This former art student now helps children discover their passion through art

What do you want to be when you grow up?

This age-old question torments many, including those who seem to have a path laid out for them.

One such person is Charlene Chew, who from an early age showed a talent for the arts.

As a child, Charlene was constantly exposed to hands-on experiences. Thanks to her parents, she was able to try out different types of sensory play and even had the freedom to draw on her walls. This creative inclination persisted as she progressed through primary and secondary school.

While others mastered the usual subjects like math and science, Charlene found herself excelling in art. Even with courses like Design & Technology, she outshone her peers, with many of her works consistently chosen for display.

With each achievement, it seemed natural to him to continue to develop his artistic skills. Thus, as soon as she left high school, she entered LASALLE, where she pursued a diploma in fine arts.

“After I graduated, I knew I wanted to do something different,” she shares.

However, after making this decision, her confidence began to waver.

“When I first applied to LASALLE, I got a lot of criticism because I would say the arts community in Singapore is very small, so for anyone who is interested in the arts, people are going to be like, ‘ Huh? Why? There are so many other things you can do like becoming a nurse or a doctor.

“The most common question I received was, ‘So what are you going to be next time?’ And I think that question itself was pretty demoralizing because I, too, wasn’t sure what I was going to be in the future.

Luckily for Charlene, her time at LASALLE helped her regain her faith and find a clearer direction for her future.

As she was introduced to many more mediums such as photography and printmaking, she fell more deeply in love with creating art and it gave her the push she needed to apply for a job. internship in an art studio.

“A lot of my friends started working in F&B places to get experience but for me after I graduated from LASALLE I went straight to an art studio for an internship because I knew I wanted to do that.”

She undertook her first internship with the company Art Wonderland, where she helped teach young children about textures, lines, shapes and color – the basics of artistic creation.

Lesson plans help children learn to be more aware of their surroundings and see everyday objects from a different perspective. GIF CREDIT: YOUTHOPIA

Her scope of work included creating lesson plans for children to empower them to think creatively to prepare them for exhibits and projects.

Working with children has boosted her confidence in her skills and this internship experience has helped her dispel her doubts.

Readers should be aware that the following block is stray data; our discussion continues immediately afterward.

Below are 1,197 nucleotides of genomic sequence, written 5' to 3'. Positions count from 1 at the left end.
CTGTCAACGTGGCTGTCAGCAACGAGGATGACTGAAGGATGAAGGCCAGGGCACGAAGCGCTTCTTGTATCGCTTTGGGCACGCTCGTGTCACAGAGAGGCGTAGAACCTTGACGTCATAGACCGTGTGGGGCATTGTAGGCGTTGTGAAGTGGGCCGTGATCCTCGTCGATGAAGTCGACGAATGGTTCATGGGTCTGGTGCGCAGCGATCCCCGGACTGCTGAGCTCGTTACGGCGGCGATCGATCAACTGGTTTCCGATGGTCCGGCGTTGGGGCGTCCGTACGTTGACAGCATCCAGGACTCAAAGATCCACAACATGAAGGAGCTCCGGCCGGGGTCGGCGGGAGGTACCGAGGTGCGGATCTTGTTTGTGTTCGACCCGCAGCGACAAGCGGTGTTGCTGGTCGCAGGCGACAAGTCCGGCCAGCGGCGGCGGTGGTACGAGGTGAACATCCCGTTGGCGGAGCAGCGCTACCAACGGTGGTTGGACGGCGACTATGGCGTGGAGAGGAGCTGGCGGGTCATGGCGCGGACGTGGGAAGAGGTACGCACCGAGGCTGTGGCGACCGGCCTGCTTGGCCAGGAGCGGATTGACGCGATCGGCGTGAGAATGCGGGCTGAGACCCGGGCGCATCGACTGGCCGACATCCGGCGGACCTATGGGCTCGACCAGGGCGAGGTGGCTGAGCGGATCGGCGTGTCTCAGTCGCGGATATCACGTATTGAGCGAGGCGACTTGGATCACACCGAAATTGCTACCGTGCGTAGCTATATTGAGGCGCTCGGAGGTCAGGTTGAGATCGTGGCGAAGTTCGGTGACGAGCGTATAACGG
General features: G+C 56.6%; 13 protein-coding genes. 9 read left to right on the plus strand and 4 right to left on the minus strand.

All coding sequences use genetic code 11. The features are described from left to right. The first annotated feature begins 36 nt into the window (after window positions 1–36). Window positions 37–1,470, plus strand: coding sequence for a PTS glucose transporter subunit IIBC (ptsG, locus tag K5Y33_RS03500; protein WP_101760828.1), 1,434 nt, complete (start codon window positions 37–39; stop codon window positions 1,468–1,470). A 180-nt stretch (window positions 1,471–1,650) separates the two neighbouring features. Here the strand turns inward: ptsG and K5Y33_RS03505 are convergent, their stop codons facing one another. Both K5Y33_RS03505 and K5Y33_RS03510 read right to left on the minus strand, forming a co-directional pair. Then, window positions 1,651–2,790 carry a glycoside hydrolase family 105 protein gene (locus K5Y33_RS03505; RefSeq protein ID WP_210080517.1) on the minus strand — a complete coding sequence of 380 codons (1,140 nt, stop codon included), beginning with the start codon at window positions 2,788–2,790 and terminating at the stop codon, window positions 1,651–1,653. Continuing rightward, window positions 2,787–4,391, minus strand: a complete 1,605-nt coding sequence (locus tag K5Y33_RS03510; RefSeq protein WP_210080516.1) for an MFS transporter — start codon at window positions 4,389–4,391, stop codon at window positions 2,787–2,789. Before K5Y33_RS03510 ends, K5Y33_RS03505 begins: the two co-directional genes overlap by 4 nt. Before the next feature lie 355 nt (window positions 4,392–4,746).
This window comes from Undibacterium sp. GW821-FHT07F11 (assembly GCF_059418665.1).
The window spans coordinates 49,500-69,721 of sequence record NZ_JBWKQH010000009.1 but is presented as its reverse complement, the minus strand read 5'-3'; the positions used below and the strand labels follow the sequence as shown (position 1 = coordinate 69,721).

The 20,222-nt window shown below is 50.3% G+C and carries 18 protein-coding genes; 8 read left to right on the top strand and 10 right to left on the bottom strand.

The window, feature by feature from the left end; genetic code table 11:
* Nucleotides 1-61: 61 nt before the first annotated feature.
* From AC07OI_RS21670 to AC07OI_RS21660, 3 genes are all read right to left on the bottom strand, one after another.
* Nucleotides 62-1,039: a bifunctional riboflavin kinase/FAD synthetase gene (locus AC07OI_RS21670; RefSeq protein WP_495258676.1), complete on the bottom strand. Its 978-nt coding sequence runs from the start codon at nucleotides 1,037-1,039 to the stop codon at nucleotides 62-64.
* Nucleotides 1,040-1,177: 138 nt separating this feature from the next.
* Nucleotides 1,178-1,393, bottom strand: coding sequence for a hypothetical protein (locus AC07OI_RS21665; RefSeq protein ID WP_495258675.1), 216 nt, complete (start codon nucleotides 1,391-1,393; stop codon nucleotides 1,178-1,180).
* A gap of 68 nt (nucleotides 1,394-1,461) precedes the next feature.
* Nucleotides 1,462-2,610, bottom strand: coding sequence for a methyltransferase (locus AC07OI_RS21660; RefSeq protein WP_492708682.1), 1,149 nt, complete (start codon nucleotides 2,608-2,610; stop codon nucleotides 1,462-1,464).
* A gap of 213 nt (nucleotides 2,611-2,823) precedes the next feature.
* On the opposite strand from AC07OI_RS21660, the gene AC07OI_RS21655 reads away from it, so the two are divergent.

She eventually became more certain of her ambitions to pursue a career in the creative industry and continued to work as a full-time art educator after graduating from LASALLE.

“I started to have more confidence. I started to grow a little more. And also just having conversations with the kids, I think that was one of the starting points for me to be sure that’s what I want to do long term.

2022 marks Charlene’s 10th year as an art educator and she continues to spend her days impacting the lives of young children.

“I think the conversation part and traveling with the kids is something very dear to me.

“Sometimes children can come in and they’re reserved and we don’t really know them. Through the process of creating art they actually start to open up and share and over time when they are very comfortable with me they are more personal with me.

“They’re starting to share more things about their lives, like what’s going on at home or what they’re doing at home in their free time. I think that’s very valuable. I feel like ‘have unlocked something.’

By asking questions like what their favorite color is, it helps Charlene get to know the children better. GIF CREDIT: YOUTHOPIA

Recently, Charlene has also expanded her expertise and now works as a freelance illustrator on the sidelines.

At first, she helped her boss design bimonthly newsletters for students and their parents. Under the guidance of her boss, she learned more about the importance of design flow and how to make graphics readable for children as well.

Since then, she has taken on other projects such as illustrating placemats and card games for toddlers.

To all budding creatives, here are some tips from Charlene:

“Take it step by step. As long as you continue to believe in yourself and have confidence, I think ambition is something that will grow over time and you can be very sure of that in the future.

Kayleen C. Rice